How did all this start?
I currently have a nice Forest River 19RR Toy Hauler camping trailer. It suits me fine as I’ve dragged it cross country four times and in 5 years I put 50,000+ miles on it!
My wife and I shoot a sport called Cowboy Action Shooting. We travel to events all over the country and the trailer is our base camp while at these events.
But many times I’m attending events alone and really do not need the big trailer. Researching options I stumbled upon Roof Top Tents. This seemed to be just the ticket. Easy to set up. Don’t need a nice level spot like a ground tent. Easy to take down. I just had to find a used one as I didn’t want to pay the full ticket at this time.
I keep looking at Craigslist daily. Very few show up here in New England. And when one did, I was too late… One morning I woke early and a fellow had a Smittybilt RTT for sale. Hardly used and it came with a small trailer. The price was VERY reasonable. I called him and drove the one hour to purchase it.
The trailer was a small, 4 X 6 utility trailer that he simply had it attached to. My plan was to sell the trailer and use the RTT on the top of the cap on my truck.
Once home I installed a couple of aluminum angle irons on the cap of my truck and was very pleased with how it functioned and how easy it was to load and unload.
I made a couple videos of the loading and unloading if you are interested
As nice as this setup was, it wasn’t perfect. Once at “camp” and all set up, if I wanted to use the truck to run an errand or to transport my shooting equipment to the line, I had to take everything down….And If I had the RTT mounted to a trailer, I could use my much better gas mileage Toyota Venza rather than the RAM truck. Better than twice the fuel efficiency.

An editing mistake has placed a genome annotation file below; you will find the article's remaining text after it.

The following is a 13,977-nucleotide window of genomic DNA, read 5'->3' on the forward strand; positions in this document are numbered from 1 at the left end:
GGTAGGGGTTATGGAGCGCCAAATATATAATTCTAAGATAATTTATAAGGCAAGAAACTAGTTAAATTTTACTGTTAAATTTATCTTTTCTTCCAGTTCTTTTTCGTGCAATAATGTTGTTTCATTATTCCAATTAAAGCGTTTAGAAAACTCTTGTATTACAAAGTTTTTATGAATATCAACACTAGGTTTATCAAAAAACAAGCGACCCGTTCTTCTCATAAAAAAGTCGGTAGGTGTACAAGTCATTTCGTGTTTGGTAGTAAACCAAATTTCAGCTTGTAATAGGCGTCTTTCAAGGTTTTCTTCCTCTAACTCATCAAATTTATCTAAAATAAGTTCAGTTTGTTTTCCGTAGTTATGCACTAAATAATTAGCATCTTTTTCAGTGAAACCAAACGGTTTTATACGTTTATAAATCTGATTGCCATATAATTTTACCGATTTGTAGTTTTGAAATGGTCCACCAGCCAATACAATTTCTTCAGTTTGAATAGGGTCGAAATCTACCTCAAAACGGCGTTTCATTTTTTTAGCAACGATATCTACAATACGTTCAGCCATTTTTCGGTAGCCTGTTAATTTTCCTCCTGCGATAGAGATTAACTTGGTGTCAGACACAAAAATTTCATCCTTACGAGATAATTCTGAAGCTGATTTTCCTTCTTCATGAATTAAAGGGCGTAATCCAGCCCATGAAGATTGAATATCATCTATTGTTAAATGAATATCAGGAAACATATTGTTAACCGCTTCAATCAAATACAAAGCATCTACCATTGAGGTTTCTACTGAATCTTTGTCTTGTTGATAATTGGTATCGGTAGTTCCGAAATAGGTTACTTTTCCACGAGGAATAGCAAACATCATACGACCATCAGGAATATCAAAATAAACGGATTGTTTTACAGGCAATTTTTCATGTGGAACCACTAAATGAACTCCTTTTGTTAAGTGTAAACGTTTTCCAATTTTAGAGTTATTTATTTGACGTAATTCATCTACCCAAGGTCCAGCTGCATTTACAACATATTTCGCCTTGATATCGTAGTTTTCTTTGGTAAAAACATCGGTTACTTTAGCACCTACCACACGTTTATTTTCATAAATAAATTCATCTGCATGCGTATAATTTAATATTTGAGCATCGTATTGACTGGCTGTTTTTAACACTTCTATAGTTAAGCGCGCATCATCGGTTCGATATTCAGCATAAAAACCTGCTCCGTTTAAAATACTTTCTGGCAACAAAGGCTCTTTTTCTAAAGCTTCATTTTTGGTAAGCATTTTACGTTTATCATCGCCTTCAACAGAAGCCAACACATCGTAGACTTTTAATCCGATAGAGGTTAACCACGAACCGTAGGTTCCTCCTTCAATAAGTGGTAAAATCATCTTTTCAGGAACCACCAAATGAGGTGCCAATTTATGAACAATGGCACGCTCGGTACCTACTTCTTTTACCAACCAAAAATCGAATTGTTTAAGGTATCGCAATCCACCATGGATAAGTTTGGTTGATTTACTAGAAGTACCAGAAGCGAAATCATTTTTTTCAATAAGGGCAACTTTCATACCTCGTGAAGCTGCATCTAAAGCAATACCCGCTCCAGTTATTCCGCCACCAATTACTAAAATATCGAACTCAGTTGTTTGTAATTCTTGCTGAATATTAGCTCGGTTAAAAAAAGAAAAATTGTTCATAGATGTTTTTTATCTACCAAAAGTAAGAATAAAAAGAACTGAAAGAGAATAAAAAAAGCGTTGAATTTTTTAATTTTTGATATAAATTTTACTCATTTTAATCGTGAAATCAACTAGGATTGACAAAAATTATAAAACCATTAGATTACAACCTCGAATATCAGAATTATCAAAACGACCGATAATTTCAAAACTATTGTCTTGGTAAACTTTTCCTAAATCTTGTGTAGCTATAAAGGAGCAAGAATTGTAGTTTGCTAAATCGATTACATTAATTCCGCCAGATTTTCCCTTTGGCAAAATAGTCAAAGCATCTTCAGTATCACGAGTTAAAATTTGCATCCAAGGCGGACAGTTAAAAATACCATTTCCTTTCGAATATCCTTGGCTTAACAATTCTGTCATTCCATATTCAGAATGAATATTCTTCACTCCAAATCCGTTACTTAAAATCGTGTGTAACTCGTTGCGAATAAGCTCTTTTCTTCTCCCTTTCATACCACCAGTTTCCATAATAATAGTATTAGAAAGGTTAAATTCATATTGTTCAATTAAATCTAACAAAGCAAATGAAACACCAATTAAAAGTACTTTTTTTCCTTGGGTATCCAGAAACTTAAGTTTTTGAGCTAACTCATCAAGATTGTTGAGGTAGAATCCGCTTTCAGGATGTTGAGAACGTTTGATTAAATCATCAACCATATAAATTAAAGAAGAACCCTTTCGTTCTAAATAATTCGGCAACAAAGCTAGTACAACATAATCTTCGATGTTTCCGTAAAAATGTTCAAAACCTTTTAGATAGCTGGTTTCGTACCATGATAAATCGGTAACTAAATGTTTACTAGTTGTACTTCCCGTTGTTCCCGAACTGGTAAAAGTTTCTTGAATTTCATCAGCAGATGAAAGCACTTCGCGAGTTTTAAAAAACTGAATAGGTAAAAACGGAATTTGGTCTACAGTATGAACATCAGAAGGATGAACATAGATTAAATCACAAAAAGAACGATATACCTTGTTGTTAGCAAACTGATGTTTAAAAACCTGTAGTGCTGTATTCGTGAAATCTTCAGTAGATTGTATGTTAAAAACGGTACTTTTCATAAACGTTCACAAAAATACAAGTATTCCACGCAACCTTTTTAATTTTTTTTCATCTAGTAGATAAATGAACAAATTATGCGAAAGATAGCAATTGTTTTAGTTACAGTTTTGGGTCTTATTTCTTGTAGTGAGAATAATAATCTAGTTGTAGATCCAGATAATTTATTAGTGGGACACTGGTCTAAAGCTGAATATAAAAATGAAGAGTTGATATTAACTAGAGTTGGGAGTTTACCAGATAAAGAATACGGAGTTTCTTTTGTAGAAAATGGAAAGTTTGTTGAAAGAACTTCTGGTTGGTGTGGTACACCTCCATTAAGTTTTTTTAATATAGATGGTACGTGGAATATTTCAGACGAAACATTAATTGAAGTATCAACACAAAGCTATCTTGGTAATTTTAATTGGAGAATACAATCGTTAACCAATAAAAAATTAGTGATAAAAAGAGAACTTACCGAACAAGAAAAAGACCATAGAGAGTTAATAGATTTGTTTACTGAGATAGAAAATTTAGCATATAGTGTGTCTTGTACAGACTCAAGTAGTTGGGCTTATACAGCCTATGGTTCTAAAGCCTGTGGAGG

So, eyeing the little trailer that I was going to sell, a plan was made….
First I had to raise the sides as my 12V portable refrigerator and my camp boxes are both 22″ high. The walls had to go up to 24″
This was simple enough by welding a few pieces of angle iron to the existing top rail
All the “chicken wire” was removed from the sides. But I kept it on the bottom simply to add more support as I planed on only using 3/8″ plywood to the deck to keep weight down. (In hindsight, I should have removed the CW and used 1/2″ or 3/4″ plywood. I bet the weight would have been the same)
Once this was all done I decided to increase the size of the wheels and tires to 15″ from the 12″ it was wearing
This created more work as the 15″ tires are much wider and rubbed on the frame of the trailer.
The axle was cut and a 2.5″ piece was welded in the middle to give the clearance I need
This required new spring pads to be sistered to the existing pads. Much easier and stronger than removing the existing pads and relocating them
The square fenders that were on the trailer now didn’t fit over the new wheels and tires. Round fenders were ordered from Amazon and installed by welding tabs to them and bolting them on.
I had some edge molding that I used in a project over 30 years ago (I never throw ANYTHING away!) that I trimmed the fenders with